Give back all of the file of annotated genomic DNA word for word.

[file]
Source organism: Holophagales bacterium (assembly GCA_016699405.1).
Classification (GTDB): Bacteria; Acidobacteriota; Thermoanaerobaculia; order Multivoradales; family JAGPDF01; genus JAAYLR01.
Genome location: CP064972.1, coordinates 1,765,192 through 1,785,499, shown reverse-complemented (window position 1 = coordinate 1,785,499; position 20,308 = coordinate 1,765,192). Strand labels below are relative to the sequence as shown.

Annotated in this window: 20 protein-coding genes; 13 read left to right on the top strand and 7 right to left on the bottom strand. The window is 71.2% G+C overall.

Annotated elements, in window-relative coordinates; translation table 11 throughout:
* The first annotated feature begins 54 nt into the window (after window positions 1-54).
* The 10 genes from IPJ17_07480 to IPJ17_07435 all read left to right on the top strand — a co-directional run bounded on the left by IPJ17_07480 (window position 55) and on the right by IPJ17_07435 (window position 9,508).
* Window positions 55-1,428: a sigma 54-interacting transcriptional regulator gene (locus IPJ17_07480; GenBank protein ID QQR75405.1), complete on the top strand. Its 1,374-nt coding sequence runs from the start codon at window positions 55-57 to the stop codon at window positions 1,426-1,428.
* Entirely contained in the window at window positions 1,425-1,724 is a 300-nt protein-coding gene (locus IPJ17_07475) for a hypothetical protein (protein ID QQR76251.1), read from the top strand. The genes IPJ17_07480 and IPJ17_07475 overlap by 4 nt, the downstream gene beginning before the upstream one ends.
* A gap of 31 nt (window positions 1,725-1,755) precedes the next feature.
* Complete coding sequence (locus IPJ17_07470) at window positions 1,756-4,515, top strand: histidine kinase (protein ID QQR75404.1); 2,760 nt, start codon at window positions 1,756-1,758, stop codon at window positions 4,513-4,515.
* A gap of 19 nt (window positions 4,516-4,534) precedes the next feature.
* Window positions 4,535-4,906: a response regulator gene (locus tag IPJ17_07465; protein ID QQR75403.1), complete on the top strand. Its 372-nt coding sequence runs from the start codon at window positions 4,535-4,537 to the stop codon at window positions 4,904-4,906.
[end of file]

Source organism: Holophagales bacterium (assembly GCA_016699405.1).
Classification (GTDB): Bacteria; Acidobacteriota; Thermoanaerobaculia; order Multivoradales; family JAGPDF01; genus JAAYLR01.
Genome location: CP064972.1, coordinates 1,765,192 through 1,785,499, shown reverse-complemented (window position 1 = coordinate 1,785,499; position 20,308 = coordinate 1,765,192). Strand labels below are relative to the sequence as shown.

Annotated in this window: 20 protein-coding genes; 13 read left to right on the top strand and 7 right to left on the bottom strand. The window is 71.2% G+C overall.

Annotated elements, in window-relative coordinates; translation table 11 throughout:
* The first annotated feature begins 54 nt into the window (after window positions 1-54).
* The 10 genes from IPJ17_07480 to IPJ17_07435 all read left to right on the top strand — a co-directional run bounded on the left by IPJ17_07480 (window position 55) and on the right by IPJ17_07435 (window position 9,508).
* Window positions 55-1,428: a sigma 54-interacting transcriptional regulator gene (locus IPJ17_07480; GenBank protein ID QQR75405.1), complete on the top strand. Its 1,374-nt coding sequence runs from the start codon at window positions 55-57 to the stop codon at window positions 1,426-1,428.
* Entirely contained in the window at window positions 1,425-1,724 is a 300-nt protein-coding gene (locus IPJ17_07475) for a hypothetical protein (protein ID QQR76251.1), read from the top strand. The genes IPJ17_07480 and IPJ17_07475 overlap by 4 nt, the downstream gene beginning before the upstream one ends.
* A gap of 31 nt (window positions 1,725-1,755) precedes the next feature.
* Complete coding sequence (locus IPJ17_07470) at window positions 1,756-4,515, top strand: histidine kinase (protein ID QQR75404.1); 2,760 nt, start codon at window positions 1,756-1,758, stop codon at window positions 4,513-4,515.
* A gap of 19 nt (window positions 4,516-4,534) precedes the next feature.
* Window positions 4,535-4,906: a response regulator gene (locus tag IPJ17_07465; protein ID QQR75403.1), complete on the top strand. Its 372-nt coding sequence runs from the start codon at window positions 4,535-4,537 to the stop codon at window positions 4,904-4,906.